Tracking and Delivering Targeted Cancer Therapeutics with Microbubbles and Sound Waves
A challenge for cancer therapies is how to assure the drugs are delivered to their target. Biomedical engineers at the University of Southern California in Los Angeles developed a method using ultrasound to control and track drug release.
“In conventional drug delivery, tissue is examined ex vivo under the microscope, or radioactive materials are used to trace drugs in vivo,” said Xuejun Qian, a post-doctoral researcher in the laboratory of Qifa Zhou. “We propose a new way to image and move the drug precisely inside the human body by combining the new plane wave imaging method with a focused ultrasound transducer.”
In the research, Hanmin Peng, a visiting scholar from Nanjing University of Aeronautics & Astronautics, China, and the scientific team, filled a narrow silicone tube with water to mimic blood flow through a blood vessel. The tube was then inserted beneath pig tissue and imaged to simulate realistic flesh and blood. Microbubbles can be used as drug delivery vehicles. The microbubbles were introduced into the artificial blood vessels.
The authors wrote, “Chemotherapy is a widely used and effective treatment for cancer but with systemic toxicity. To limit this side effect, different types of targeted drugs and drug carriers (e.g., liposomes or nanoparticles) have been developed in the past few decades. Microbubbles or liposomes can carry drugs or genes to small blood capillaries, where drugs and genes can be noninvasively released by ultrasound. However, literature studies have suggested that only up to 1% of the injected dose is able to reach the tumor. Therefore, different methods such as increasing the local drug concentration and targeted release around the tumor have been investigated to enhance the permeability and retention.”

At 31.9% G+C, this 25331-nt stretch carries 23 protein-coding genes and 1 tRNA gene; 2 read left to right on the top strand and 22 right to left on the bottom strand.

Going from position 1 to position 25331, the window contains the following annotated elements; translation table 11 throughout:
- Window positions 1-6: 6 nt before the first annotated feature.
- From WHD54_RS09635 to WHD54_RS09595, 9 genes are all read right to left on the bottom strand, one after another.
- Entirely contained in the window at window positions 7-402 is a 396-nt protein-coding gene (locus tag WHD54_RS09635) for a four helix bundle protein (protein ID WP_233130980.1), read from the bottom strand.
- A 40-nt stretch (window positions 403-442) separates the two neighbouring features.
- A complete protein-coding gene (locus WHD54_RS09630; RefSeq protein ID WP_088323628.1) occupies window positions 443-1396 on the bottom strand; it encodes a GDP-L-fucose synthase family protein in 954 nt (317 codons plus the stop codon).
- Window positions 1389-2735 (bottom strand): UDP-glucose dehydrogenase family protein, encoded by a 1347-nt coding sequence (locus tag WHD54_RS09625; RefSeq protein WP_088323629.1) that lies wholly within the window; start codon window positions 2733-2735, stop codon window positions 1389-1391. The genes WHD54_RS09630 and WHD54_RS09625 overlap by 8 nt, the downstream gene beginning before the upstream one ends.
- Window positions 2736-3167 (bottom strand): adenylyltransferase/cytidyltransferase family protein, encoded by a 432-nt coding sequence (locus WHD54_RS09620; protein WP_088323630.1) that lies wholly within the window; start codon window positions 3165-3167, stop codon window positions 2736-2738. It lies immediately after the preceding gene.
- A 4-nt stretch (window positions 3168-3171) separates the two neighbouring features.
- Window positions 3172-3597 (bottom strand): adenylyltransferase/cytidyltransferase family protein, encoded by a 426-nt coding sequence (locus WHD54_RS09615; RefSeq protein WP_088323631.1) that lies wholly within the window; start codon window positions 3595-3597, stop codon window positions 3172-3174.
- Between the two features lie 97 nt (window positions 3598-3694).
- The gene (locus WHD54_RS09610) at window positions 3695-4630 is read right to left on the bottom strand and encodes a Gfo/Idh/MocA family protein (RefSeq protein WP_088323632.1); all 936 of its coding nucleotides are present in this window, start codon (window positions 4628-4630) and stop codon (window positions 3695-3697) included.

Recent advances have allowed scientists to focus sound waves into what has been dubbed “acoustic tweezers,” in order to manipulate particles. The research team used a focused ultrasound transducer to trap the microbubbles that were identified by an ultrafast imaging system. They were then able to predict the motion of the microbubbles and calculate the force of the acoustic radiation needed to trap and move the bubbles to specific areas in the artificial blood vessel. Once they moved the microbubbles to the desired location, they could tune the ultrasound to burst the bubbles.
They were able to track the microbubbles at depths of up to 10 millimeters within the tissue in real time. The hope is that this combination of ultrasound tracking and targeting could be developed into a method for noninvasively directing drug-containing microbubbles to blood vessels feeding tumors.
“We want to try in vivo studies on rat or rabbit to see whether the proposed method can monitor and release microbubble-based drug delivery in a real body,” said Qian. “We hope to further improve the imaging resolution, sensitivity and speed within a real case, and if it works, the long-term goal would be to move towards a human study.”
The research was published in the journal Applied Physics Letters.
The authors noted, “Conventional techniques for targeted drug delivery and real-time microbubble tracking suffer from the imprecise localization of the extent of the microbubble aggregation region, which limits applicability in clinic use. Our combined technique utilizing ultrasonic trapping at 2.5 MHz and ultrafast plane wave imaging at 18 MHz can provide real-time imaging of aggregation and manipulation of microbubbles at 10 mm depth.”